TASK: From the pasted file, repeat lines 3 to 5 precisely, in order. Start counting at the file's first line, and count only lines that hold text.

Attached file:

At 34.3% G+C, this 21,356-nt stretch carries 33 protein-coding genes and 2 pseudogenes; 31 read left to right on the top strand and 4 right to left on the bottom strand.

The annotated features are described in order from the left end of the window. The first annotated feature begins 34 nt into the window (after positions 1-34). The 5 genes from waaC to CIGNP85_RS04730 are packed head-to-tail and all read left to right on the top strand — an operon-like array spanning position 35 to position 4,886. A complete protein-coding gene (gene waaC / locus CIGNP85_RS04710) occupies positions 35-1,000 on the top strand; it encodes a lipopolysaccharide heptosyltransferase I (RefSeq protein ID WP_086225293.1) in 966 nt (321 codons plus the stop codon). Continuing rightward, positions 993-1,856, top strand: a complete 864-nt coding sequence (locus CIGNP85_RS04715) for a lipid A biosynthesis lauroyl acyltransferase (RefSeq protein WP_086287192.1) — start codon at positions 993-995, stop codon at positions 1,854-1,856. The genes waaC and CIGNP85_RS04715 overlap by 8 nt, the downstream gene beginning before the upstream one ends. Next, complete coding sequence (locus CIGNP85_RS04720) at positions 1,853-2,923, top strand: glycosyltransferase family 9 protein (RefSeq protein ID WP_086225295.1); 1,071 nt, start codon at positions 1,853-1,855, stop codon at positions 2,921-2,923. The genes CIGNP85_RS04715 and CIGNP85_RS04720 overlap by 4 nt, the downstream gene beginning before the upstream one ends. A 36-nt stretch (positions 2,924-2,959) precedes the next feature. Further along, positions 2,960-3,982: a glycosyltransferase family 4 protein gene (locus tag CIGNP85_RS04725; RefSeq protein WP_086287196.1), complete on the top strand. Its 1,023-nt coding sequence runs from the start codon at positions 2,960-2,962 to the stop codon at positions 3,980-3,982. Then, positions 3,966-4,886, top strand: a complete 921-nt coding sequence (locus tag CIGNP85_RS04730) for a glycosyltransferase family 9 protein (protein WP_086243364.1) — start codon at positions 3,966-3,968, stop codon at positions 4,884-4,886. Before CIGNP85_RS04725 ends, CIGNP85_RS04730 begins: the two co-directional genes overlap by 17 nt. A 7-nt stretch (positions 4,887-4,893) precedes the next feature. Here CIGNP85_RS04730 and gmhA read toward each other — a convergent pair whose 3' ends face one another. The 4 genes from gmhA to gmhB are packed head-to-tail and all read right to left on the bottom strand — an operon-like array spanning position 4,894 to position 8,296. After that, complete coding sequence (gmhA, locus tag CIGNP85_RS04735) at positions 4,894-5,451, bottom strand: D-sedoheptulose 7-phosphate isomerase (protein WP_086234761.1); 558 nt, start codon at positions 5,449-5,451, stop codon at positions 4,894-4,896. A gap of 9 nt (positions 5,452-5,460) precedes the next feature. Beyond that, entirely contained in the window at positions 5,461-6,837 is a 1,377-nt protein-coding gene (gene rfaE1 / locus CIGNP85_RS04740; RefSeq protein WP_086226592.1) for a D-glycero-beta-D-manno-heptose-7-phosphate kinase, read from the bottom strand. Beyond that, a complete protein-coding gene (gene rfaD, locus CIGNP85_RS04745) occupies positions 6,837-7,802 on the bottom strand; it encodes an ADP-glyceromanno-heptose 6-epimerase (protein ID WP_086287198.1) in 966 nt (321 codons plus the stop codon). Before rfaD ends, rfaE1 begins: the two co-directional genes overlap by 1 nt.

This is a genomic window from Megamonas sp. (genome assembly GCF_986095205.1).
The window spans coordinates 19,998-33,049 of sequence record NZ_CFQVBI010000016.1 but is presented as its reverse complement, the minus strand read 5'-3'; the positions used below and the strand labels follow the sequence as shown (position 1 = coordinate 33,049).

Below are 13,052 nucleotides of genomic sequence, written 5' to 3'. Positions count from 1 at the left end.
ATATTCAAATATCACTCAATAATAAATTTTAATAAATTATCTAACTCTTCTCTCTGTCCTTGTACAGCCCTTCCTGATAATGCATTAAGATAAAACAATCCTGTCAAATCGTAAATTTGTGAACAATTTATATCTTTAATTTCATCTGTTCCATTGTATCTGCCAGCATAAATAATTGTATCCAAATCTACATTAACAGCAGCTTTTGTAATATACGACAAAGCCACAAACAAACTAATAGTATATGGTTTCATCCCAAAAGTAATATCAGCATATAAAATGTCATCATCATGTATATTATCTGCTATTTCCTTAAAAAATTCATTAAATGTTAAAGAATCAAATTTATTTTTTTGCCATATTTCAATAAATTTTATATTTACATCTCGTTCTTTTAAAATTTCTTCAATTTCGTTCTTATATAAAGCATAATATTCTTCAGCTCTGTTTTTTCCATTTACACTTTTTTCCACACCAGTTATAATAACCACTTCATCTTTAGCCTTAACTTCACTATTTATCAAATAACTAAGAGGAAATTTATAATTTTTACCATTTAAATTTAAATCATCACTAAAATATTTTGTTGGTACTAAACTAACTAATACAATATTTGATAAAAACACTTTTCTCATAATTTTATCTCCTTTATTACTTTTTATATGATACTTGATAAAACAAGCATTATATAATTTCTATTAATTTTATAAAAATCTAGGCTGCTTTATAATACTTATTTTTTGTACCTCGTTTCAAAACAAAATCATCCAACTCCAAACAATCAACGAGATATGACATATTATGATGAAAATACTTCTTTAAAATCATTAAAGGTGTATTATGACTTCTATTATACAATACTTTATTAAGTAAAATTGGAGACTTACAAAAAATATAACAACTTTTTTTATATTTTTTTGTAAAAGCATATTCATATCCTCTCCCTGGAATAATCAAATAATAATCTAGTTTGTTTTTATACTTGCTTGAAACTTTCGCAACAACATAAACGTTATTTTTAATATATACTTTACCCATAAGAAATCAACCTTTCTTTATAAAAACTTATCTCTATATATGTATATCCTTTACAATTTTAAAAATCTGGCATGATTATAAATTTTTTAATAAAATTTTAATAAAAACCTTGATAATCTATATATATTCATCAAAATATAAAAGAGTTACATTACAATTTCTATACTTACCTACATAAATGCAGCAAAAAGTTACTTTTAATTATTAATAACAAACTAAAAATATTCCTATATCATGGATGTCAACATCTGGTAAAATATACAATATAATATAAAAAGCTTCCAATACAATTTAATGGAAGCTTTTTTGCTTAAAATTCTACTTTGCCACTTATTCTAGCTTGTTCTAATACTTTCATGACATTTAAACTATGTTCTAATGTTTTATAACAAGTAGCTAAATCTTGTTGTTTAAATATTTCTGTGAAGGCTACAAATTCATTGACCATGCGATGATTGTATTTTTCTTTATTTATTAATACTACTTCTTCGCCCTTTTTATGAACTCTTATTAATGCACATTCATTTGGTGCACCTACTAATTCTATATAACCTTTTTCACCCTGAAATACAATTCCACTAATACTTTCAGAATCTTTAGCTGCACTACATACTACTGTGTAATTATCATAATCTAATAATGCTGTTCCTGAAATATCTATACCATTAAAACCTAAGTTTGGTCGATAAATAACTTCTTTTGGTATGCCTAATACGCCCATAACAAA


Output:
This is a genomic window from Megamonas sp. (genome assembly GCF_986095205.1).
The window spans coordinates 19,998-33,049 of sequence record NZ_CFQVBI010000016.1 but is presented as its reverse complement, the minus strand read 5'-3'; the positions used below and the strand labels follow the sequence as shown (position 1 = coordinate 33,049).

Below are 13,052 nucleotides of genomic sequence, written 5' to 3'. Positions count from 1 at the left end.